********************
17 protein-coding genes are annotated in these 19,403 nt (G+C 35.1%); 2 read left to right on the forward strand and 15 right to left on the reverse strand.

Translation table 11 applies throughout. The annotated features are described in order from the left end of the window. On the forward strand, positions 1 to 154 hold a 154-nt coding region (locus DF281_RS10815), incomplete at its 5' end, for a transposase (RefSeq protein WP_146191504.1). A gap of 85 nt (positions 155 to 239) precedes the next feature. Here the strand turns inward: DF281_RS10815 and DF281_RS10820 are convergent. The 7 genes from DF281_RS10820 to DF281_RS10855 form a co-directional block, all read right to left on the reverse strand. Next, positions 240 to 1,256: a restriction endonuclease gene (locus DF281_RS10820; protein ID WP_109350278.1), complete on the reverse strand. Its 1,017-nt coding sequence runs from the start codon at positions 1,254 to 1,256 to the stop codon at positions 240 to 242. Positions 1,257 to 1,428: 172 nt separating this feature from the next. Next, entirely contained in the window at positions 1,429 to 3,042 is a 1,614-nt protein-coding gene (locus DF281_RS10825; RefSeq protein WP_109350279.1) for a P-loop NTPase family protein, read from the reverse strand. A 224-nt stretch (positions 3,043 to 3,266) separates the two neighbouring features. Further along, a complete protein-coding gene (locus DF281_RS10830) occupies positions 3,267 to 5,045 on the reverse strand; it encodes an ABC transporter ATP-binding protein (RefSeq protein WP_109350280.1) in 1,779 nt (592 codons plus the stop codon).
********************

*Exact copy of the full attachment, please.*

17 protein-coding genes are annotated in these 19,403 nt (G+C 35.1%); 2 read left to right on the forward strand and 15 right to left on the reverse strand.

Translation table 11 applies throughout. The annotated features are described in order from the left end of the window. On the forward strand, positions 1 to 154 hold a 154-nt coding region (locus DF281_RS10815), incomplete at its 5' end, for a transposase (RefSeq protein WP_146191504.1). A gap of 85 nt (positions 155 to 239) precedes the next feature. Here the strand turns inward: DF281_RS10815 and DF281_RS10820 are convergent. The 7 genes from DF281_RS10820 to DF281_RS10855 form a co-directional block, all read right to left on the reverse strand. Next, positions 240 to 1,256: a restriction endonuclease gene (locus DF281_RS10820; protein ID WP_109350278.1), complete on the reverse strand. Its 1,017-nt coding sequence runs from the start codon at positions 1,254 to 1,256 to the stop codon at positions 240 to 242. Positions 1,257 to 1,428: 172 nt separating this feature from the next. Next, entirely contained in the window at positions 1,429 to 3,042 is a 1,614-nt protein-coding gene (locus DF281_RS10825; RefSeq protein WP_109350279.1) for a P-loop NTPase family protein, read from the reverse strand. A 224-nt stretch (positions 3,043 to 3,266) separates the two neighbouring features. Further along, a complete protein-coding gene (locus DF281_RS10830) occupies positions 3,267 to 5,045 on the reverse strand; it encodes an ABC transporter ATP-binding protein (RefSeq protein WP_109350280.1) in 1,779 nt (592 codons plus the stop codon).